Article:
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Houttuynia cordata Thunb (H. cordata) is a rhizomatous, herbaceous, and perennial plant widely distributed in Asia. It has multiple chemical constituents, such as alkaloids, essential oils, phenolic acids, and flavonoids used against various health problems. The essential oils and flavonoids are the main components of H. cordata that play an essential role in disease treatment and traditional health care. Moreover, the leaves and stems of H. cordata have a long medicinal history in China. In addition, H. cordata is used against several health issues, such as cold, cough, fever, pneumonia, mumps, and tumors, due to its anti-inflammatory, anti-bacterial, anti-viral, anti-oxidant, and anti-tumor effects. It protects organs due to its anti-inflammatory activity. H. cordata regulates immunity by enhancing immune barriers of the oral cavity, vagina, and gastrointestinal tract, and shows broad-spectrum activity against liver, lung, breast, and colon tumors. However, there are some gaps to be filled to understand its pathways and mechanisms. Mechanisms such as its interaction with cells, cell membranes, and various drugs are important. Studies in relation to the blood–brain barrier, lipophilicity, cAMP signaling, and skin permeability, including pharmaceutical effects, will be very useful. This review includes the biological and pharmacological activities of H. cordata based on up-to-date research.
... Houttuynia cordata Thunb (HCT) is a well-known traditional Chinese medicinal and edible herb, which possesses a variety of pharmacological activities including diuretic, anti-microbial, anti-viral, anti-diabetic, anti-inflammatory, anti-oxidative, anti-mutagenic and anti-cancer properties [1,2]. It has shown therapeutic effect on many diseases including inflammation, pneumonia, severe acute respiratory syndrome (SARS), covid-19/SARS-CoV-2 [3,4], muscular sprain, cancer, obesity, stomach ulcer and cancer [1][2]5]. ...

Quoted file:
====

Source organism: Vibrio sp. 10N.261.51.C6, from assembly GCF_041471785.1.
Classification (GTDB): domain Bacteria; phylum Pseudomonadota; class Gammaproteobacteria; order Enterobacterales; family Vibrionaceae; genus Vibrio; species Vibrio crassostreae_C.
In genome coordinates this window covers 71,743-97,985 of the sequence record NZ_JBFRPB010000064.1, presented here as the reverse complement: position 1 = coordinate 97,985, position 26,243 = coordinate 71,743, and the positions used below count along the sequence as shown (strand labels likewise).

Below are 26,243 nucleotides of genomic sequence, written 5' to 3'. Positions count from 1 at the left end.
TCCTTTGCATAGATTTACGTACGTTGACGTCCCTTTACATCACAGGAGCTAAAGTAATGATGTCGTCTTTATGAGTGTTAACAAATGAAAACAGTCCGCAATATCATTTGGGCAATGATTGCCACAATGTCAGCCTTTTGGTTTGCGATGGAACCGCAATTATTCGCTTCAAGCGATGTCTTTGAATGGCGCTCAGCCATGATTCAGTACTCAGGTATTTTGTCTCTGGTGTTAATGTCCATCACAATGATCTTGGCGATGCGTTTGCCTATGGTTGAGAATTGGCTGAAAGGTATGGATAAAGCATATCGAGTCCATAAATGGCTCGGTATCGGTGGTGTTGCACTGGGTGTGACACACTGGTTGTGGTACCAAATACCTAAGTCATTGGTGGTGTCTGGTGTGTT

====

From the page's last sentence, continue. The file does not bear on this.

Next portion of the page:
... Houttuynia cordata Thunb (HCT) is a well-known traditional Chinese medicinal and edible herb, which possesses a variety of pharmacological activities including diuretic, anti-microbial, anti-viral, anti-diabetic, anti-inflammatory, anti-oxidative, anti-mutagenic and anti-cancer properties [1,2]. It has shown therapeutic effect on many diseases including inflammation, pneumonia, severe acute respiratory syndrome (SARS), covid-19/SARS-CoV-2 [3,4], muscular sprain, cancer, obesity, stomach ulcer and cancer [1][2]5]. HCT has inhibitory effects on cell growth of colon cancer [6], gastric cancer [7], melanoma [8], hepatocellular carcinoma [9], breast cancer [10], colorectal cancer [11], lung cancer [12] and leukemia in vitro [13]. ...
... HCT possesses anti-inflammatory activity [1,2], and it can reduce inflammatory cell infiltration in different animal inflammation models [33,34]. HCT treatment reverses oxaliplatin-induced neuropathic pain in the rat by regulating Th17/Treg balance [43]. ...
... It has been traditionally used as a therapeutic plant in folk medicine during the last century, and its phytochemical ingredients (such as essential oils, alkaloids, organic acids, fatty acids, sterols, amino acids, and microelements) are used in some pharmaceutical formulas. It has been applied to treat various diseases because of its pharmacological functions, such as diuretic, anti-microbial, anti-viral, anti-cancer/anti-tumor, anti-inflammatory, anti-oxidative, anti-diabetic, anti-allergic, and anti-mutagenic effects [16][17][18][19][20][21]. ...